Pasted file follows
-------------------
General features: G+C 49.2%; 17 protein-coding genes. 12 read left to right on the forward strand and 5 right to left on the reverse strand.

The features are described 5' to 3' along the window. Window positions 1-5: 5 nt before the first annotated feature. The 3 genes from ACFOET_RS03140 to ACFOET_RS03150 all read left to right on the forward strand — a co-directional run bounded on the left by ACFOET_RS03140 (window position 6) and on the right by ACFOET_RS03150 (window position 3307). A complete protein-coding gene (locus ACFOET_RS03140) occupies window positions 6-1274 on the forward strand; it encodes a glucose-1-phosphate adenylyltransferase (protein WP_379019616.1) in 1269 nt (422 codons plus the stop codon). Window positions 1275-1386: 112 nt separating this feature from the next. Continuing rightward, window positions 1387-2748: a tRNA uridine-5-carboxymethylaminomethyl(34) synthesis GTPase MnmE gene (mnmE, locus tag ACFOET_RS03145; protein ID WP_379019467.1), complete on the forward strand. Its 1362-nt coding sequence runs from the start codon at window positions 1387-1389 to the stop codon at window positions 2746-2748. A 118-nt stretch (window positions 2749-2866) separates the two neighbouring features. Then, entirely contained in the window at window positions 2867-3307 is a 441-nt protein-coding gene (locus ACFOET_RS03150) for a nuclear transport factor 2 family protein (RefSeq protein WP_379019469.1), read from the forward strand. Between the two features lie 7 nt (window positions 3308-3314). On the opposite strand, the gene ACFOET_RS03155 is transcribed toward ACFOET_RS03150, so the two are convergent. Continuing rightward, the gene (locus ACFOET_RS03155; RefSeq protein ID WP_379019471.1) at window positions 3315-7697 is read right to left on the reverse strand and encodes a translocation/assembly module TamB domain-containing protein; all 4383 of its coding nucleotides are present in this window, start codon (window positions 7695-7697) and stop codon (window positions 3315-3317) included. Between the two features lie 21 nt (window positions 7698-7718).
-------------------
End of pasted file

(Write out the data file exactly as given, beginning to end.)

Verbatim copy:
General features: G+C 49.2%; 17 protein-coding genes. 12 read left to right on the forward strand and 5 right to left on the reverse strand.

The features are described 5' to 3' along the window. Window positions 1-5: 5 nt before the first annotated feature. The 3 genes from ACFOET_RS03140 to ACFOET_RS03150 all read left to right on the forward strand — a co-directional run bounded on the left by ACFOET_RS03140 (window position 6) and on the right by ACFOET_RS03150 (window position 3307). A complete protein-coding gene (locus ACFOET_RS03140) occupies window positions 6-1274 on the forward strand; it encodes a glucose-1-phosphate adenylyltransferase (protein WP_379019616.1) in 1269 nt (422 codons plus the stop codon). Window positions 1275-1386: 112 nt separating this feature from the next. Continuing rightward, window positions 1387-2748: a tRNA uridine-5-carboxymethylaminomethyl(34) synthesis GTPase MnmE gene (mnmE, locus tag ACFOET_RS03145; protein ID WP_379019467.1), complete on the forward strand. Its 1362-nt coding sequence runs from the start codon at window positions 1387-1389 to the stop codon at window positions 2746-2748. A 118-nt stretch (window positions 2749-2866) separates the two neighbouring features. Then, entirely contained in the window at window positions 2867-3307 is a 441-nt protein-coding gene (locus ACFOET_RS03150) for a nuclear transport factor 2 family protein (RefSeq protein WP_379019469.1), read from the forward strand. Between the two features lie 7 nt (window positions 3308-3314). On the opposite strand, the gene ACFOET_RS03155 is transcribed toward ACFOET_RS03150, so the two are convergent. Continuing rightward, the gene (locus ACFOET_RS03155; RefSeq protein ID WP_379019471.1) at window positions 3315-7697 is read right to left on the reverse strand and encodes a translocation/assembly module TamB domain-containing protein; all 4383 of its coding nucleotides are present in this window, start codon (window positions 7695-7697) and stop codon (window positions 3315-3317) included. Between the two features lie 21 nt (window positions 7698-7718).